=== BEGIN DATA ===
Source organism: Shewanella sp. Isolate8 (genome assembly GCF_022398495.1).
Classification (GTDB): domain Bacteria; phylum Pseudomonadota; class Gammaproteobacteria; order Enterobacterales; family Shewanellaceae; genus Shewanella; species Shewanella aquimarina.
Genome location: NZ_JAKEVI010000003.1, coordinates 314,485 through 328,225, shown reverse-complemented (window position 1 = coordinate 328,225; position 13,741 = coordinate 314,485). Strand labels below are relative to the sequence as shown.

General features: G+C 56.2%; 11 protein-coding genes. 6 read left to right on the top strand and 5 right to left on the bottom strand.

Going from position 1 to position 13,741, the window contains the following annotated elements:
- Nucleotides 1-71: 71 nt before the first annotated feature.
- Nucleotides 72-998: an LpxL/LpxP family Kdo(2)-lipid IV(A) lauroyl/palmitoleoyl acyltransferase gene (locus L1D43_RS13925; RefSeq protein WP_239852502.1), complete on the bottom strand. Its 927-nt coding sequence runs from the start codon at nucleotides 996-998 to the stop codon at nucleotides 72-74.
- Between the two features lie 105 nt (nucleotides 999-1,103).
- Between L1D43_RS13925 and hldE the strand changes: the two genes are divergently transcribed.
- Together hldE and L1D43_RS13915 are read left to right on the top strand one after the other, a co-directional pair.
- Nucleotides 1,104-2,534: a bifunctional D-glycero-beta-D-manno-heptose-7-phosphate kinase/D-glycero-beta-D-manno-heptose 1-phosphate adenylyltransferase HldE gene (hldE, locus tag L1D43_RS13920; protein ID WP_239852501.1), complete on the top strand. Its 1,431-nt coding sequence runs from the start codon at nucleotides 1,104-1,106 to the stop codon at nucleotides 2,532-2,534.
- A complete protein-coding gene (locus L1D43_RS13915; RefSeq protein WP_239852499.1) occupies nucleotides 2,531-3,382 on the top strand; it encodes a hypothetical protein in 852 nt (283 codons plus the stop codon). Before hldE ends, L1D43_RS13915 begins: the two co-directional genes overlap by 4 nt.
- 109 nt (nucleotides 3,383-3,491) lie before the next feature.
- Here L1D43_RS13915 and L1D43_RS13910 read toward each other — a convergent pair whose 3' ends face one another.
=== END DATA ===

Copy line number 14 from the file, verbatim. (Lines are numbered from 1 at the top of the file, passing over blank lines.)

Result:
- Here L1D43_RS13915 and L1D43_RS13910 read toward each other — a convergent pair whose 3' ends face one another.